I lined up all the slats, and positioned  the blue prints over them so they would all read perfectly once assembled.  When I was happy with the layout, I ran the side of a pencil around each outline to ‘score it’ so I could faintly see where to cut each piece. I didn’t use the pencil lead because I didn’t want to erase any remaining marks after they were cut, but  I did use it to lightly number the back of the paper and corresponding wood so the order wouldn’t get mixed up. Then I glued the blueprints to the wood using a 1:2 mixture of water and glue to thin it out. When all the slats were finished I moved onto the arms (seen below):

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Because of the size of the chair, I had to overlap several blueprints.  By laying it all out first to visualize it, I was able to come up with an interesting idea for the back of the chair! I found that one of the blueprints in the set had a circular pattern rendered on it. It turned on a lightbulb: why don’t we incorporate the Science Centre logo into the design in recognition of the graphics department?

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I love that OSC’s logo connects in such a way that it forms a trillium: the provincial flower of Ontario since 1937!

When it came to fabricating the logo, I didn’t want to completely mask the beauty of the blueprints (I also wanted to create a peek-a-boo effect with the trillium) so I came up with the idea of cutting out the circles from recycled coloured tissue paper.  When découpaged over the blueprint you could still make out the details through the tissue and once sprayed with a clear finish it was even better; it worked like a charm!

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Tissue paper OSC logo superimposed onto bluepint

Next, we upcycled an old wooden shipping pallet and brought it to life as a footstool and cup holder to accompany our chair (an ode to OSC wood workers). Each piece was sanded smooth, as we did with the chair, to better accept the découpage treatment.

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Salvaged shipping pallet turned into slats and sides for footstool

I wanted each slat of our footstool to be representative of some of OSC’s exhibit halls – to tie in the displays that at one time all started out as blueprints! I used one blueprint and overprinted it with seven of the exhibit hall names.  Since the width of the footstool was wider than I was able to print, I added in the red, blue and green tissue paper once again to make up the width.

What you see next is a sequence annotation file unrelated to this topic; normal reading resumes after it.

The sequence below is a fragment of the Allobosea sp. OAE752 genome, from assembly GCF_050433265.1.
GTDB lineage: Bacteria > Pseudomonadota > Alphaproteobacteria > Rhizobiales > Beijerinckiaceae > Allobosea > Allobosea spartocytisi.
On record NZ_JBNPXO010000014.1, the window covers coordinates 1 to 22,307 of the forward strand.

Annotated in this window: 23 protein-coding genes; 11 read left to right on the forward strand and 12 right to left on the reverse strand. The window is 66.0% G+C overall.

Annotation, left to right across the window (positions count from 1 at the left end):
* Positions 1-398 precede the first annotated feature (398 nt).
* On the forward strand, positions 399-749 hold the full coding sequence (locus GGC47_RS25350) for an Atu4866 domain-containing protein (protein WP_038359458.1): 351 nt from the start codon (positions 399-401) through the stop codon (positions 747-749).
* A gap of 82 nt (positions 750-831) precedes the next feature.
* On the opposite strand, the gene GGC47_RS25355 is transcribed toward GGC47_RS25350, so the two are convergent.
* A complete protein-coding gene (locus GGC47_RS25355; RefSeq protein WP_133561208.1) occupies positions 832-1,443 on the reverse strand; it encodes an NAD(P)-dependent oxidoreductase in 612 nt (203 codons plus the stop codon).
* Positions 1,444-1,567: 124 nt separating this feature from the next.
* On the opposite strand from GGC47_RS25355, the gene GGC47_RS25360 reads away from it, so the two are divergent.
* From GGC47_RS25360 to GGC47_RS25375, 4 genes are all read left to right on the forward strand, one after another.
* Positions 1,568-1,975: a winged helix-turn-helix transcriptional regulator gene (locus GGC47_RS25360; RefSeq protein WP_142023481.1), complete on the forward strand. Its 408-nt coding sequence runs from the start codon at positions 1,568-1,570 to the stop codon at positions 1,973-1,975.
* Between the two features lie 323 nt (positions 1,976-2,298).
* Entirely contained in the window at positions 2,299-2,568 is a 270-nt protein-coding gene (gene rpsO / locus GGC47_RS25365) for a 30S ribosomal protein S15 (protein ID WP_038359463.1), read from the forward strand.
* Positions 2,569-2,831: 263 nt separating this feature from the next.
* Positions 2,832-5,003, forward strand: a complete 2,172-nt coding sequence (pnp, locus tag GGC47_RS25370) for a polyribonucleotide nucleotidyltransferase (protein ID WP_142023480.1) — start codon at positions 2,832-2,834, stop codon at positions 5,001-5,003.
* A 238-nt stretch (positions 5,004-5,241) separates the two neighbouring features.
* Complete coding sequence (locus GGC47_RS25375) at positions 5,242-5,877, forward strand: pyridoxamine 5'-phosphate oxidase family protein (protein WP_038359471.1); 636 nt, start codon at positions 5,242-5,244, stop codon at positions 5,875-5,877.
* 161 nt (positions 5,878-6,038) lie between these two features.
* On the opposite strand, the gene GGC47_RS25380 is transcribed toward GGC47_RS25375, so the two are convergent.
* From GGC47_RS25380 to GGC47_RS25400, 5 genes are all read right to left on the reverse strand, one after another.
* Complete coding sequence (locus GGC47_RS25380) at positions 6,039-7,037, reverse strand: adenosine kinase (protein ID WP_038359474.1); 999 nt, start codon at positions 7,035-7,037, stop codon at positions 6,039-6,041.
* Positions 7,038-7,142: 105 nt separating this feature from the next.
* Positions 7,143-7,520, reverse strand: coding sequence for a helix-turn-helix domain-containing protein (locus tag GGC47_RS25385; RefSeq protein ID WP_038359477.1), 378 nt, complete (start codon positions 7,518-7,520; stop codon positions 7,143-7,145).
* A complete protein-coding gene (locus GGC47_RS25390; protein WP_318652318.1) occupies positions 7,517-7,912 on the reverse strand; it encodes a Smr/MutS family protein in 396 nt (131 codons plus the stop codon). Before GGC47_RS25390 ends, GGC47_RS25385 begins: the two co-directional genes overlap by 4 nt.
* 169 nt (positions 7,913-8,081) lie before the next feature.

The project took up space on our dining room table and hubs’ workship for several weeks, but it was well worth it because we had so much fun while we worked on it together!

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Footstool slats made from an upcycled shipping pallet

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Creating the pattern for the cup holder

Hubs glued and clamped together two pieces of the pallet to gain enough width for the top of the cup holder, then cut out the shape with a jigsaw.

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The finished cup holder came together nicely; who would’ve guessed it was made from a pallet?

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We wanted a pop of colour to tie the cup holder into the OSC logo. Hubs tested a few stains and ended up choosing a red dye for the accent colour.

Our chair, footstool and cup holder were protected from the elements with water based varnish and dye, reducing the emission of Volatile Organic Compounds (VoCs) into the air  – and recognizing the contribution of OSC’s finishing department.

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We sprayed all the pieces individually  and then screwed the whole chair together. Next, we assembled the footstool and mounted the cup holder we fashioned from the pallet.

Before we gathered in a room at the Science Centre for the throwdown,  hubs made a last minute purchase in the gift shop. He found a coin bank in the shape of a can with OSC’s logo on it and purchased it to top off the cup holder as a final touch.